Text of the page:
Coffee is a popular drink that comes in many different forms. One such form is Cold Brew. This is, basically, coffee that is brewed at room temperature instead of with hot water.
Some methods of brewing cold brew extract may be worse than others. The best method, though largely subjective, generally involves steeping the coffee for as long as 18 hours and then pouring it over a sieve of some sort into a pitcher.
The details that vary in the process are pretty much limited to the type of sieve and what it is made of as well as the size of the grounds used. Let’s dig in a little more and explore some of the intricacies of filtering cold brew extract.
What Is the Most Effective Way to Filter Cold Brew Coffee?
As we said, the most effective way to filter cold brew coffee requires the use of some kind of filter to separate the used grounds from the fluid they have been steeping in.
The particulars vary regarding what type of filter is used, or how many layers of filters are used, or how many times the coffee is filtered. There isn’t a correct answer here. As we said, some people may find greater success with one type of filter used only once, while someone else might filter twice with a separate type of filter.
Whichever method is used, many people find the resultant cold brew coffee quite delightful.
What Are the Advantages of Cold Brew?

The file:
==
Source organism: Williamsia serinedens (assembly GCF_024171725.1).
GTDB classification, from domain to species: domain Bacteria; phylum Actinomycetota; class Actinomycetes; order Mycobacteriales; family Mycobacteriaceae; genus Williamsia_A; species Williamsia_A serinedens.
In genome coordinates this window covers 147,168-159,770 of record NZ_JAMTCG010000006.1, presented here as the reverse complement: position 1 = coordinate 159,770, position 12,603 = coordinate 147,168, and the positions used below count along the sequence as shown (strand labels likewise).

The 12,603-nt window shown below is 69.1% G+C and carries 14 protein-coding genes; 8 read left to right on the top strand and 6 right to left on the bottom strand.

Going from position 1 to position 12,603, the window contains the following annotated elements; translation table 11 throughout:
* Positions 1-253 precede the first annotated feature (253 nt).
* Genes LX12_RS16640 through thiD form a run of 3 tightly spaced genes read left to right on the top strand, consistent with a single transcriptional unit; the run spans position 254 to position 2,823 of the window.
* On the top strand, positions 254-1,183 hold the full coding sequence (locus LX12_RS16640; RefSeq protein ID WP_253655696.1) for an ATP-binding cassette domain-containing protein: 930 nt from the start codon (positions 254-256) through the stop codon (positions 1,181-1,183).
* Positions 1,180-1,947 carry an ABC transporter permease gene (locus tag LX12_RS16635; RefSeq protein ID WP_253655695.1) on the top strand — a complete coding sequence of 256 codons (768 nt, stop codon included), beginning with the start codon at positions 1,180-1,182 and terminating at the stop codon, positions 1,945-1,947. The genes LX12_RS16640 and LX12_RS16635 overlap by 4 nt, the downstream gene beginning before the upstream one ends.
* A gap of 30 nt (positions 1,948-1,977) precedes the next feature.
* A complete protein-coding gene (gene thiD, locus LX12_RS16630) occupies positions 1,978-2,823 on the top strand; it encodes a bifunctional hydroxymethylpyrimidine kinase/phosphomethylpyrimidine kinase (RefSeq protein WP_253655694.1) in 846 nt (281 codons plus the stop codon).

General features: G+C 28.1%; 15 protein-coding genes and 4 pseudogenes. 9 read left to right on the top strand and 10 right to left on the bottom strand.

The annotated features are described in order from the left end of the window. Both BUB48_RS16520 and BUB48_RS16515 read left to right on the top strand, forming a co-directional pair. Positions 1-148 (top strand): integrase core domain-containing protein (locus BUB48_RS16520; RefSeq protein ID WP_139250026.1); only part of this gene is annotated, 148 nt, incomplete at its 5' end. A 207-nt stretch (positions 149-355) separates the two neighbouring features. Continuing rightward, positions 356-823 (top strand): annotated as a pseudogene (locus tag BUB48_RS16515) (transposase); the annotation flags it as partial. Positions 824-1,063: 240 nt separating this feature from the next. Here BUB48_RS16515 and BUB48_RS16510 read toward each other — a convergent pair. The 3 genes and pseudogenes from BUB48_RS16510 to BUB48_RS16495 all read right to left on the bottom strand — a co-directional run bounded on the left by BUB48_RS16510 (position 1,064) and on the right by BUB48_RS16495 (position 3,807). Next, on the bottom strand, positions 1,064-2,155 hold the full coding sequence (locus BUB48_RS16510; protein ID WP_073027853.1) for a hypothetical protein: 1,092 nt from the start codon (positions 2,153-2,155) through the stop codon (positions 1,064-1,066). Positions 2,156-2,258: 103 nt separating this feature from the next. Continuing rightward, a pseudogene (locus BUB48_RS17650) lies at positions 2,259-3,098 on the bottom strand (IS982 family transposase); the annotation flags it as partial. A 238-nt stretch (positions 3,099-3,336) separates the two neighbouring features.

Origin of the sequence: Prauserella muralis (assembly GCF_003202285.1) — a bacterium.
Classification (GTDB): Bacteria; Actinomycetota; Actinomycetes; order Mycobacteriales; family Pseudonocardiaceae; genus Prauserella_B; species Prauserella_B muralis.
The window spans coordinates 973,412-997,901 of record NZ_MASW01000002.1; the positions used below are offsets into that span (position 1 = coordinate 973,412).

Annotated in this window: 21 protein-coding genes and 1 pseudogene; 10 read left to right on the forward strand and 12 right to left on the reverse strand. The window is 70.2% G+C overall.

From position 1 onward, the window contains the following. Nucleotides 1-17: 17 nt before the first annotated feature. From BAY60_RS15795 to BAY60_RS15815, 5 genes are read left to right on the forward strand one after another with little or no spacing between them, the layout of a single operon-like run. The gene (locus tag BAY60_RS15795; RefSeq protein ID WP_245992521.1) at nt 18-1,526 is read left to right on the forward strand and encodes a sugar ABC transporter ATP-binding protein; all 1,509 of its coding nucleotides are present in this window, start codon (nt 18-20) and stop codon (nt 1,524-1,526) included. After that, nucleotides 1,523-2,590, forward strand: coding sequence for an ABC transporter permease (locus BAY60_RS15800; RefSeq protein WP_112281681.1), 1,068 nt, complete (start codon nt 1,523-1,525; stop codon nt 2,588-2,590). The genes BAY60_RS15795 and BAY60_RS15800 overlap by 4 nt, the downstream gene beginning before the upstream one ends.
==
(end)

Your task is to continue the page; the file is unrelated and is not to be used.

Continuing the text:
Again, this may be an entirely subjective area, but many people prefer cold brew over other types of coffee. The reasons they cite for this include:
- The ease with which cold brew is made.
- Since it can be stored in the fridge, it can be ready at a moment’s notice.
- It can be warmed, if desired.
- It costs less than any coffee you might get at a coffee shop.
- Many people find it to be smoother and more flavorful than other types of coffee.
For someone who has never tried cold brew, perhaps one of those (or two or three) reasons may pique their curiosity and get them to try it.
How Do You Make Cold Brew Coffee?
Cold brew coffee is made by steeping coffee grounds in room temperature water for anywhere from 12 to 18 hours. Longer, if necessary. It’s best to maintain a ratio of about 1 ounce (by weight) of coffee grounds per 1 cup of water.
Ideally, one should use coarsely ground coffee beans—although medium ground will also work (perhaps a little less effectively). The ratio can be varied by taste. One can use a little more coffee grounds, if one wants a more potent brew, or less, if one wants a weaker one.
Once the coffee has steeped for long enough, it is time to separate the grounds from the coffee. This involves pouring the mixture through a strainer of some sort that will catch the grounds and let the coffee pass through.
The resultant coffee is highly concentrated, and most people dilute it by adding water. We would recommend starting by doubling the quantity of fluid. If there are 2 ½ cups of concentrated coffee, add 2 ½ cups of water right after it is strained.
Once that is accomplished, the cold brew coffee can be stored in the refrigerator and consumed at a later time.
What Are Some Different Types of Filters for Cold Brew Coffee?
As we said, one of the details that varies among the different methods of cold brewing coffee is the type of filter used. Here are some of the more common such types of filters: